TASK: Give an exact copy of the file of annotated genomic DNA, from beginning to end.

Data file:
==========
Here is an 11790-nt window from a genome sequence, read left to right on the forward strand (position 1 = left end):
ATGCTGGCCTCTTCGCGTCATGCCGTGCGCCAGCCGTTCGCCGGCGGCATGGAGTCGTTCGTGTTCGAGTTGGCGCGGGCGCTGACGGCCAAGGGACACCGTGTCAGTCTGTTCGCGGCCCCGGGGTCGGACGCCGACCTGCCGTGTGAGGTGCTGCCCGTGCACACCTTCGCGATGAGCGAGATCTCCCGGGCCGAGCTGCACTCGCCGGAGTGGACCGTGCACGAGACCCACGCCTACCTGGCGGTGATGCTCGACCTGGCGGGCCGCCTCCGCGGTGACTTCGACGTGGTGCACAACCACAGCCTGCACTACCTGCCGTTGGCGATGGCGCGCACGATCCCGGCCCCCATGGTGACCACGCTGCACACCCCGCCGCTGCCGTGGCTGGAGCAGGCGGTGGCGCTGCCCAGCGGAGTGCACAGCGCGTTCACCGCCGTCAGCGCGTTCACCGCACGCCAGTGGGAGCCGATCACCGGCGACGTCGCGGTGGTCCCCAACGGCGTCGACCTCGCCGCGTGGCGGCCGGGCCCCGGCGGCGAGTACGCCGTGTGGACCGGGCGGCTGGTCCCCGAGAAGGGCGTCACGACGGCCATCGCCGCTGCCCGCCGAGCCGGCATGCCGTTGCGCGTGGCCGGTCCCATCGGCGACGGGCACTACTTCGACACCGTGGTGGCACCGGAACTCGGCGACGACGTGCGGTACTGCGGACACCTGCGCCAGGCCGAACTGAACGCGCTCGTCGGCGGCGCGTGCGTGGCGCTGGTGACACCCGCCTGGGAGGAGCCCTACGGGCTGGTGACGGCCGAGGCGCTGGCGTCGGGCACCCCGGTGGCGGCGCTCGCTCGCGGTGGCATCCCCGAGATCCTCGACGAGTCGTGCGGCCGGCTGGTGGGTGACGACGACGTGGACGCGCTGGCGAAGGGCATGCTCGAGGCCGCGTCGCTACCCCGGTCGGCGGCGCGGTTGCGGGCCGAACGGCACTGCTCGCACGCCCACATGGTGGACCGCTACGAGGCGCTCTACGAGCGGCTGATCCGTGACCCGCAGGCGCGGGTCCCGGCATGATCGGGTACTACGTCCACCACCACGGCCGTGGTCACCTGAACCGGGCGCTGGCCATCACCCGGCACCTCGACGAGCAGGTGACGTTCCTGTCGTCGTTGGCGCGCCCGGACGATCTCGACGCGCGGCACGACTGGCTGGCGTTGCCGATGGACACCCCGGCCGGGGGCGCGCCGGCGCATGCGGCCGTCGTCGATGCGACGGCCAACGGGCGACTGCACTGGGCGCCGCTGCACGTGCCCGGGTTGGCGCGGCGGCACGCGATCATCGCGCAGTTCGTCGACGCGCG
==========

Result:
Here is an 11790-nt window from a genome sequence, read left to right on the forward strand (position 1 = left end):
ATGCTGGCCTCTTCGCGTCATGCCGTGCGCCAGCCGTTCGCCGGCGGCATGGAGTCGTTCGTGTTCGAGTTGGCGCGGGCGCTGACGGCCAAGGGACACCGTGTCAGTCTGTTCGCGGCCCCGGGGTCGGACGCCGACCTGCCGTGTGAGGTGCTGCCCGTGCACACCTTCGCGATGAGCGAGATCTCCCGGGCCGAGCTGCACTCGCCGGAGTGGACCGTGCACGAGACCCACGCCTACCTGGCGGTGATGCTCGACCTGGCGGGCCGCCTCCGCGGTGACTTCGACGTGGTGCACAACCACAGCCTGCACTACCTGCCGTTGGCGATGGCGCGCACGATCCCGGCCCCCATGGTGACCACGCTGCACACCCCGCCGCTGCCGTGGCTGGAGCAGGCGGTGGCGCTGCCCAGCGGAGTGCACAGCGCGTTCACCGCCGTCAGCGCGTTCACCGCACGCCAGTGGGAGCCGATCACCGGCGACGTCGCGGTGGTCCCCAACGGCGTCGACCTCGCCGCGTGGCGGCCGGGCCCCGGCGGCGAGTACGCCGTGTGGACCGGGCGGCTGGTCCCCGAGAAGGGCGTCACGACGGCCATCGCCGCTGCCCGCCGAGCCGGCATGCCGTTGCGCGTGGCCGGTCCCATCGGCGACGGGCACTACTTCGACACCGTGGTGGCACCGGAACTCGGCGACGACGTGCGGTACTGCGGACACCTGCGCCAGGCCGAACTGAACGCGCTCGTCGGCGGCGCGTGCGTGGCGCTGGTGACACCCGCCTGGGAGGAGCCCTACGGGCTGGTGACGGCCGAGGCGCTGGCGTCGGGCACCCCGGTGGCGGCGCTCGCTCGCGGTGGCATCCCCGAGATCCTCGACGAGTCGTGCGGCCGGCTGGTGGGTGACGACGACGTGGACGCGCTGGCGAAGGGCATGCTCGAGGCCGCGTCGCTACCCCGGTCGGCGGCGCGGTTGCGGGCCGAACGGCACTGCTCGCACGCCCACATGGTGGACCGCTACGAGGCGCTCTACGAGCGGCTGATCCGTGACCCGCAGGCGCGGGTCCCGGCATGATCGGGTACTACGTCCACCACCACGGCCGTGGTCACCTGAACCGGGCGCTGGCCATCACCCGGCACCTCGACGAGCAGGTGACGTTCCTGTCGTCGTTGGCGCGCCCGGACGATCTCGACGCGCGGCACGACTGGCTGGCGTTGCCGATGGACACCCCGGCCGGGGGCGCGCCGGCGCATGCGGCCGTCGTCGATGCGACGGCCAACGGGCGACTGCACTGGGCGCCGCTGCACGTGCCCGGGTTGGCGCGGCGGCACGCGATCATCGCGCAGTTCGTCGACGCGCG